homonym

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homonym

(hŏm′ə-nĭm′, hō′mə-)
n.
1. One of two or more words that have the same sound and often the same spelling but differ in meaning, such as bank (embankment) and bank (place where money is kept).
2.
a. A word used to designate several different things.
b. A namesake.
3. Biology A taxonomic name identical to one previously applied to a different species or other taxon and therefore unacceptable in its new use.

hom′o·nym′ic adj.

homonym

a specific or generic name that has been used for two or more different organisms. The homonym published first is designated as ‘senior’, and ‘junior’ if published last.
References in periodicals archive ?
In fact, the separation occurs specifically in terms of a homonymic pun Trinculo makes that Caliban finds inappropriate, a jest whose consequence in The Tempest is precisely the effect in some courts that Castiglione lamented.
Firstly, words can be understood homonymic, synonymic or paronymic (Categories, 1a).
64) The Porter scene is no ordinary jest but, as we noted with regard to the Jacobean politics of the play, a homonymic pun which toys with the audience's interpretation of the knocking.
I knew I couldn't follow through on my threat to take the field and read from my collected works in a fake English accent as a homonymic nod to Andy Kaufman.
Moreover, the fact that the woman looks like an alien can be taken as a semantic expression through homonymic interpretation.
Although the 1934 [TEXT NOT REPRODUCIBLE IN ASCII] goes so far as to assert, somewhat cryptically, that Tolstoy's "Prisoner of the Caucasus" shows traces of his reading Xavier de Maistre's "Les Prisonniers du Caucase" and that these traces may be seen in the nearly homonymic story by Tolstoy, it is not possible to prove a direct influence of de Maistre on Tolstoy's "Prisoner of the Caucasus.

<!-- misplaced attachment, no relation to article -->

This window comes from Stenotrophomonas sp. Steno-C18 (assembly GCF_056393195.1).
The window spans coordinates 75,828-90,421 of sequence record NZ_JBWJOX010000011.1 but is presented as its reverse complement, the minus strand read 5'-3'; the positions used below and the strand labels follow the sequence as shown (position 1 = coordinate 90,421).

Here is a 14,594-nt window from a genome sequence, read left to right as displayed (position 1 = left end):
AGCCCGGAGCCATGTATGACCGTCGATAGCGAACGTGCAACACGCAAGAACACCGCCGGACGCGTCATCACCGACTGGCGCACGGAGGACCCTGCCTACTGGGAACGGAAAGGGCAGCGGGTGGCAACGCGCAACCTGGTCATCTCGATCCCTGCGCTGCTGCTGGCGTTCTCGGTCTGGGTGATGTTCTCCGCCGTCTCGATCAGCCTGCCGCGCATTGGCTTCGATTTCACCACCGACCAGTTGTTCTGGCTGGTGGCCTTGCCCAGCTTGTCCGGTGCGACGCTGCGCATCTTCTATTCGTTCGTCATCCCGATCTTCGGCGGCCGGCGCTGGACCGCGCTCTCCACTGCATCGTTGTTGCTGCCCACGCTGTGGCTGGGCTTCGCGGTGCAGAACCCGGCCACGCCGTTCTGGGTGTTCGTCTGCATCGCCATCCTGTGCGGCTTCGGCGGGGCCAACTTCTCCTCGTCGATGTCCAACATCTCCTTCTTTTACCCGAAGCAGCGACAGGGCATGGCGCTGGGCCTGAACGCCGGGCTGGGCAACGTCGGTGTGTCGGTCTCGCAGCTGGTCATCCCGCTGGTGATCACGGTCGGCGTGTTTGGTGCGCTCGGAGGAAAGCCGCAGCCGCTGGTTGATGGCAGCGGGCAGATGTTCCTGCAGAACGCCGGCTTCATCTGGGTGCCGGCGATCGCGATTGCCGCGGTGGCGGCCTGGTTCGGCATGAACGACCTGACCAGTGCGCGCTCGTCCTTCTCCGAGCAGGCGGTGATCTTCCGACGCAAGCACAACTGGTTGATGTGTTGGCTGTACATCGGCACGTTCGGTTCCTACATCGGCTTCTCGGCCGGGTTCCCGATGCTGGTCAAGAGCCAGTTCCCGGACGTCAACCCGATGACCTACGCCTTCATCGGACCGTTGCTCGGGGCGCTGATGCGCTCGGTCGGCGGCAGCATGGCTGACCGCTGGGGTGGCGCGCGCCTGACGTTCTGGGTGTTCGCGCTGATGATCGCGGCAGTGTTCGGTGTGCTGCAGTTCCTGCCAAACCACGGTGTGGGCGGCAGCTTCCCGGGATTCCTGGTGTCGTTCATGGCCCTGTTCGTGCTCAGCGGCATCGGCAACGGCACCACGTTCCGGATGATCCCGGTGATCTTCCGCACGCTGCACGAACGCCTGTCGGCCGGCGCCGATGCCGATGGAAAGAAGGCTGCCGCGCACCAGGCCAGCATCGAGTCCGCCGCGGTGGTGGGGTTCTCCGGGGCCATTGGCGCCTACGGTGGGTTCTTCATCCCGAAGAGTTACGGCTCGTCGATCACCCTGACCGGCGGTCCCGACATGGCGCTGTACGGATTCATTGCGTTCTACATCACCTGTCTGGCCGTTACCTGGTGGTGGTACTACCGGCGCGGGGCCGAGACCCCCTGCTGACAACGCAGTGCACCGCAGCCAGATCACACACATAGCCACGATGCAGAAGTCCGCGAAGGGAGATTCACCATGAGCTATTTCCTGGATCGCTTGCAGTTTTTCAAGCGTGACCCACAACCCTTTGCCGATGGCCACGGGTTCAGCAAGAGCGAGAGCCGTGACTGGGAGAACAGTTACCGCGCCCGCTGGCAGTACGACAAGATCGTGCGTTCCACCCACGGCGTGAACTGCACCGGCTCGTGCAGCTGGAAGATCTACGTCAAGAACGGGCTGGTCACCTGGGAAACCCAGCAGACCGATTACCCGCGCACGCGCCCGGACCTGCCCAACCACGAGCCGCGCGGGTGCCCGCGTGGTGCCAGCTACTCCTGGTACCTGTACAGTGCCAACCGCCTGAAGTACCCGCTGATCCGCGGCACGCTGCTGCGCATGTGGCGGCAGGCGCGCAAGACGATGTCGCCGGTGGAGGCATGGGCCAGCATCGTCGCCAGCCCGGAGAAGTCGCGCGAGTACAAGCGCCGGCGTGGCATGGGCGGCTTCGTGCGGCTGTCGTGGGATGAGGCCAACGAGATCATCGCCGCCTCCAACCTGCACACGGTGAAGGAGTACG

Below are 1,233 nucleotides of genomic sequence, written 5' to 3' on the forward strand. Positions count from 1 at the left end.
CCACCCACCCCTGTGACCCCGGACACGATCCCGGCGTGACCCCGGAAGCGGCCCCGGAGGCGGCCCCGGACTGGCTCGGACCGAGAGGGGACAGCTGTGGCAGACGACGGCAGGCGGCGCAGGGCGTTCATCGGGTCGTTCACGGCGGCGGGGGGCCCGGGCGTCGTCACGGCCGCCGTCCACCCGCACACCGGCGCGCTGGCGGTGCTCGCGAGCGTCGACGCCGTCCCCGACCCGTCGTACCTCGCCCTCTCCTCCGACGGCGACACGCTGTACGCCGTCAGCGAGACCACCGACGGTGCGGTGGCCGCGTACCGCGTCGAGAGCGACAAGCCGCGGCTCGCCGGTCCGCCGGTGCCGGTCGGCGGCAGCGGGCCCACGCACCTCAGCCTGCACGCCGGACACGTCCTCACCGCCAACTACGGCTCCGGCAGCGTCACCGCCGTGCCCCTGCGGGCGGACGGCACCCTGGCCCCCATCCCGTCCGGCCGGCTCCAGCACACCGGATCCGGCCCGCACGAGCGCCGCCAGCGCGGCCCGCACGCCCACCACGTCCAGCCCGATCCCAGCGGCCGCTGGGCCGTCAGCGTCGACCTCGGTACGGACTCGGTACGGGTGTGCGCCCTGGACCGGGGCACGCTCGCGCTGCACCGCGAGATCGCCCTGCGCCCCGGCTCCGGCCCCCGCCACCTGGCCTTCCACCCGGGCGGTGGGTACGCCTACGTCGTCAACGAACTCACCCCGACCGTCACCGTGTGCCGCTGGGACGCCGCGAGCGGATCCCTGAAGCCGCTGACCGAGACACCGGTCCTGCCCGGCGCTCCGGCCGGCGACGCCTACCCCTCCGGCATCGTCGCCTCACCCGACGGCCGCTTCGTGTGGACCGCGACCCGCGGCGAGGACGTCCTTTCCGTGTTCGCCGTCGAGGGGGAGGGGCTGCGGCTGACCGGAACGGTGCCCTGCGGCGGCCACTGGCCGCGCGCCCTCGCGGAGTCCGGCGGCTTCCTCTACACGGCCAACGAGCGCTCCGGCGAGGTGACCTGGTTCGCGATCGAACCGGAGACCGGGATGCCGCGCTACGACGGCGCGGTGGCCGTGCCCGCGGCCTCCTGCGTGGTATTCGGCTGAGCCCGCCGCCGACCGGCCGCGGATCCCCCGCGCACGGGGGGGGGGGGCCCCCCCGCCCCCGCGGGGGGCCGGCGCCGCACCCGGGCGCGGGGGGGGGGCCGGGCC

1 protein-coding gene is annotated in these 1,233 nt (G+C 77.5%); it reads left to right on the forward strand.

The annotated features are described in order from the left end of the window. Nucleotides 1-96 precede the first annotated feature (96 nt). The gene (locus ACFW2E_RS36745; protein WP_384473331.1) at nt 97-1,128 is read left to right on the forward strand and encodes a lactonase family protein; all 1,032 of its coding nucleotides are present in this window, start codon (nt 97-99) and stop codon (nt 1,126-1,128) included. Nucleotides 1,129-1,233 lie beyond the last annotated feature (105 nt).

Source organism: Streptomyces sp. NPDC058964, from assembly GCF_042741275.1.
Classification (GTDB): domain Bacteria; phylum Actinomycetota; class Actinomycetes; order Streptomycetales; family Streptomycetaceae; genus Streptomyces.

League puzzle in the May 1981 Enigma on the homonymic pair
This meaning would seem to encompass the homonymic association of pata as female duck but also as the leg of an animal or a piece of furniture, as I will explain later on.
This is hardly gratuitous, for Derrida's point throughout the book will be to show how the poetic writing of Cixous, the inventive "power" or "might" of her work, disturbs all ontological and epistemological categories by, first of all, calling for and resisting translation through an art of replacement that puts speed and liveliness in the service of an unprecedented homonymic play.
It seems sustainable, moreover, to hold that the homonymic overlap does not take place between two semantic primes, but among three: ONE, TWO and OTHER (TWO and OTHER expressed by the ordinals forma 'first' and o[eth]er 'second').
The poem moves through the speaker's anxieties about "deferred gratification," those advocating cultural cliches--which he considers alternately theatrical (Bette Davis), metaphorical (the seed of corn becoming the ear), absurd (Samuel Greenberg), homonymic (William Morris/Million Worries), all reflecting either adjacency, the temporal, or fantasy.
Yet the Signifyin(g) continues, for Tod is also making a homonymic pun (antanaclasis) on the word bit, evoking its alternate meaning as a restraining device.